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So here's the situation:

I have a recursive, asynchronous AJAX call which is pulling data from the server. This recursive call happens only once when the user logs in. I have another page which requires AJAX calls in order to navigate (basically a lazy-loaded tree). While the first AJAX call is happening, these other calls are taking a while to go through, and since the first could make as many as 2,000 requests, this delay can sometimes be fairly long.

Basically what I would like to achieve is to "pause" the recursive call when the other call is made. Pseudo code:

function recursiveAjax(){    
    $.ajax( {
        async : true,
        url : 'someurl',
        dataType : 'json',
        beforeSend : function(xhr) {
            // do stuff
        },
        error : function(xhr, ajaxOptions, thrownError) {
            // handle errors
        },
        success : function(data) {
            //conditions
            recursiveAjax();
        }
    });
}

function navigationAjax(){    
    $.ajax( {
        async : true,
        url : 'someurl',
        dataType : 'json',
        beforeSend : function(xhr) {
            // pause recursiveAjax();
        },
        error : function(xhr, ajaxOptions, thrownError) {
            // handle errors
        },
        success : function(data) {
            //conditions
            // resume recursiveAjax();
        }
    });
}
share|improve this question
    
That's pretty insane. Try wrapping the recursive calls in timeout blocks, eg on success: setTimeout(function() { recursiveAjax(); }, 500); — that should leave space for the other calls and is a little bit less insane. –  Mahn Jul 5 '12 at 13:26
    
Take a look at jQuery deferreds –  elclanrs Jul 5 '12 at 13:27

3 Answers 3

up vote 1 down vote accepted

As you probably don't want the two requests at the same time, let the recursive method do one or the other. Set a flag when you want the navigation call, and let the recursive method do that request the next iteration:

var navigationCall = false;

function recursiveAjax(){
  if (navigationCall) {
    navigationCall = false;
    $.ajax( {
      async : true,
      url : 'someurl',
      dataType : 'json',
      error : function(xhr, ajaxOptions, thrownError) {
        // handle errors
      },
      success : function(data) {
        //conditions
        recursiveAjax();
      }
    });
  } else {
    $.ajax( {
      async : true,
      url : 'someurl',
      dataType : 'json',
      beforeSend : function(xhr) {
        // do stuff
      },
      error : function(xhr, ajaxOptions, thrownError) {
        // handle errors
      },
      success : function(data) {
        //conditions
        recursiveAjax();
      }
    });
  }
}

function navigationAjax(){
  navigationCall = true;
}

Note: You might want to add a window.TimeOut call to do the recursion to throttle the streams of requests to the server. There is no point in calling the server more often than the human eye can see the changes.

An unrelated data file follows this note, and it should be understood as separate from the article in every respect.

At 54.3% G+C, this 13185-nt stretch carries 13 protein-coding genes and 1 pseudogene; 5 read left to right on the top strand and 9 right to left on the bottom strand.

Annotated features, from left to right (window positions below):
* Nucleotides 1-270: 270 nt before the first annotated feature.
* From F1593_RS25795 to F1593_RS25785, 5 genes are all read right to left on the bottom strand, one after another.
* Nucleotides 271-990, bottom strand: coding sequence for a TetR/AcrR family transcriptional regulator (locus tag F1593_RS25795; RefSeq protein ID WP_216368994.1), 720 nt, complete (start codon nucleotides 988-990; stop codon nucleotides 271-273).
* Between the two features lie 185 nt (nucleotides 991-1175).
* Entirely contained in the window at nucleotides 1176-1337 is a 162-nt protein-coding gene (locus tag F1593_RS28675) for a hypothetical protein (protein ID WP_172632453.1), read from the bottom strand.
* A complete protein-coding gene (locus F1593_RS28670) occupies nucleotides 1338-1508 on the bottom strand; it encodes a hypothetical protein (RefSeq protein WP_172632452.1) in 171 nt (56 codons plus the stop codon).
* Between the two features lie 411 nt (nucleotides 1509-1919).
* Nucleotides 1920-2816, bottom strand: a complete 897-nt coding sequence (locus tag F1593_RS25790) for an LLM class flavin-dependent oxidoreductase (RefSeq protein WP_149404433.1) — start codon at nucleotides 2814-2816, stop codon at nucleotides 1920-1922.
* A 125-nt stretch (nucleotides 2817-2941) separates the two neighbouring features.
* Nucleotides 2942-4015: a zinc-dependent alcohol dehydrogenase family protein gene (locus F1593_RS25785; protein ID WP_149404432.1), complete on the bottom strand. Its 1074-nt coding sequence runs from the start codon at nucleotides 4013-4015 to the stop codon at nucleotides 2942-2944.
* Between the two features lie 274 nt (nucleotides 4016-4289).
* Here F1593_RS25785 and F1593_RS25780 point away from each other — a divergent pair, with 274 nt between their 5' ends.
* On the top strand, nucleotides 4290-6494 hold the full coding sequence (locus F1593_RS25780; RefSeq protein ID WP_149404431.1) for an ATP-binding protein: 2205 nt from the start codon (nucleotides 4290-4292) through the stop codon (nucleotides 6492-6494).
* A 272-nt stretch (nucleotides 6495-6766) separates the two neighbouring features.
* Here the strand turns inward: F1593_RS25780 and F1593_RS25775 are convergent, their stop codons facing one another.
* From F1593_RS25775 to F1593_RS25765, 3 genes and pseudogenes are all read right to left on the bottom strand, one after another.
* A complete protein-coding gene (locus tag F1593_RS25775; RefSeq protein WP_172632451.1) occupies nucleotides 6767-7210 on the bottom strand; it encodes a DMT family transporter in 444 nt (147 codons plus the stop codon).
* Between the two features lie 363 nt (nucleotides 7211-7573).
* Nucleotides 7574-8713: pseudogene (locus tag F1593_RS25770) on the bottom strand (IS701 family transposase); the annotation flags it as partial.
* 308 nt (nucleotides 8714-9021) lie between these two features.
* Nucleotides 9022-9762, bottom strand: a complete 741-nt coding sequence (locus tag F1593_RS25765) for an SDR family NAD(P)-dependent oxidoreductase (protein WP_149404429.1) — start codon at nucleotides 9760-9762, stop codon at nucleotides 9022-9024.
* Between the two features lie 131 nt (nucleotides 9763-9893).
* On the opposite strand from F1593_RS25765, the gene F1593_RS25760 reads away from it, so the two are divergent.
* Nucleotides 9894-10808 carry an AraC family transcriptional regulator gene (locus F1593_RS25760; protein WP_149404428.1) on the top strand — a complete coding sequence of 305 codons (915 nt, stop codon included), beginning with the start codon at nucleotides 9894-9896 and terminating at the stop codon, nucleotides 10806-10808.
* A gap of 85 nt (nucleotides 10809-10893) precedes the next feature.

share|improve this answer
    
The recursive call is building a data tree in the background - the user will never see it. It would make my life a lot easier if that tree didn't need to exist, but it does, and it needs to be done every time. Thankfully this is all a temporary measure, but it still pains me to see my app performing so poorly. –  Squishy Jul 5 '12 at 13:54
    
And that works alright. Still a pretty hefty performance hit but it's about twice as fast as it was before, so at least there's that. Many thanks –  Squishy Jul 5 '12 at 14:05
    
Why not limiting the rate at which recursiveAjax(); fires? running it once every 500ms would probably make a huge difference in terms of performance. –  Mahn Jul 5 '12 at 18:52

Simplest way:

window.recurse = true;
function recursiveAjax(){    
    $.ajax( {
        async : true,
        url : 'someurl',
        dataType : 'json',
        beforeSend : function(xhr) {
            // do stuff
        },
        error : function(xhr, ajaxOptions, thrownError) {
            // handle errors
        },
        success : function(data) {
            //conditions
            if(window.recurse){
               recursiveAjax();
            }
        }
    });
}

function navigationAjax(){    
    window.recurse=false;
    $.ajax( {
        async : true,
        url : 'someurl',
        dataType : 'json',
        beforeSend : function(xhr) {
            // pause recursiveAjax();
        },
        error : function(xhr, ajaxOptions, thrownError) {
            // handle errors
        },
        success : function(data) {
            //conditions
            window.recurse=true;
            recursiveAjax();
        }
    });
}
share|improve this answer
    
Good answer but it's making no perceivable difference performance wise. The navigationAjax call is still delayed by a few seconds. –  Squishy Jul 5 '12 at 13:51
    
@Squishy: You won't see any performance difference, the only difference is that you are keeping the client code from making another recursive request instead of letting the server queue that requests. However, you are still doing the navigation request while waiting for the response for the recursive requests, so the navigation request will still be queued by the server. –  Guffa Jul 5 '12 at 14:02

JavaScript is an asynchronous language and therefore you can do thinks like you wan't only with callbacks like in the other comment (see above). But think about your problem, most of the time it's better to work asynchronous in the web. Do you really wan't this?

share|improve this answer
    
No, I don't - but my boss does. Like I mentioned, its a temporary measure, so at least this code won't be out in the wild for long. –  Squishy Jul 5 '12 at 14:07

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